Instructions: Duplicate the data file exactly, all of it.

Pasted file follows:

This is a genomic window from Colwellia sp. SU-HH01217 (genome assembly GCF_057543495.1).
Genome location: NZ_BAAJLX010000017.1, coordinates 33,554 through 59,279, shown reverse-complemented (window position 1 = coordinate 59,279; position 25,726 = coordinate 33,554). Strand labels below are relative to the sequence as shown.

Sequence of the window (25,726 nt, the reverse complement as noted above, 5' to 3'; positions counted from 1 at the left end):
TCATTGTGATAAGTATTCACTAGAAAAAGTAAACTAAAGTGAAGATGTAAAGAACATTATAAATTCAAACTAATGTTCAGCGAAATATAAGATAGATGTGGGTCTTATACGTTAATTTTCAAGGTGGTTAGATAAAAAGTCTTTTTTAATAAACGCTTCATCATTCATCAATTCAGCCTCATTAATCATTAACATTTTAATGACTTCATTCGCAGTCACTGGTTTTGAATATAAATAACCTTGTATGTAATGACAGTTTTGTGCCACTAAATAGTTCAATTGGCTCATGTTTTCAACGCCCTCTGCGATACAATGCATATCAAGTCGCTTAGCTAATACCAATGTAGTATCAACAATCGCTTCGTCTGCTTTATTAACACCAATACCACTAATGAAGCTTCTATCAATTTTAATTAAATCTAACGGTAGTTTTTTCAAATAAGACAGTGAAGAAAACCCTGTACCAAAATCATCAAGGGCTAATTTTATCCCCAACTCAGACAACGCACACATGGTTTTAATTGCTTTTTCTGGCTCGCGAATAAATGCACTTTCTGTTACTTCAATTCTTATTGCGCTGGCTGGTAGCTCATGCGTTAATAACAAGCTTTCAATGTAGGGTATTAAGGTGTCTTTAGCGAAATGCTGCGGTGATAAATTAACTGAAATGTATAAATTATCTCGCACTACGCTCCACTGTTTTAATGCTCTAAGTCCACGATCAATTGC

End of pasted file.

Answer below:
This is a genomic window from Colwellia sp. SU-HH01217 (genome assembly GCF_057543495.1).
Genome location: NZ_BAAJLX010000017.1, coordinates 33,554 through 59,279, shown reverse-complemented (window position 1 = coordinate 59,279; position 25,726 = coordinate 33,554). Strand labels below are relative to the sequence as shown.

Sequence of the window (25,726 nt, the reverse complement as noted above, 5' to 3'; positions counted from 1 at the left end):
TCATTGTGATAAGTATTCACTAGAAAAAGTAAACTAAAGTGAAGATGTAAAGAACATTATAAATTCAAACTAATGTTCAGCGAAATATAAGATAGATGTGGGTCTTATACGTTAATTTTCAAGGTGGTTAGATAAAAAGTCTTTTTTAATAAACGCTTCATCATTCATCAATTCAGCCTCATTAATCATTAACATTTTAATGACTTCATTCGCAGTCACTGGTTTTGAATATAAATAACCTTGTATGTAATGACAGTTTTGTGCCACTAAATAGTTCAATTGGCTCATGTTTTCAACGCCCTCTGCGATACAATGCATATCAAGTCGCTTAGCTAATACCAATGTAGTATCAACAATCGCTTCGTCTGCTTTATTAACACCAATACCACTAATGAAGCTTCTATCAATTTTAATTAAATCTAACGGTAGTTTTTTCAAATAAGACAGTGAAGAAAACCCTGTACCAAAATCATCAAGGGCTAATTTTATCCCCAACTCAGACAACGCACACATGGTTTTAATTGCTTTTTCTGGCTCGCGAATAAATGCACTTTCTGTTACTTCAATTCTTATTGCGCTGGCTGGTAGCTCATGCGTTAATAACAAGCTTTCAATGTAGGGTATTAAGGTGTCTTTAGCGAAATGCTGCGGTGATAAATTAACTGAAATGTATAAATTATCTCGCACTACGCTCCACTGTTTTAATGCTCTAAGTCCACGATCAATTGC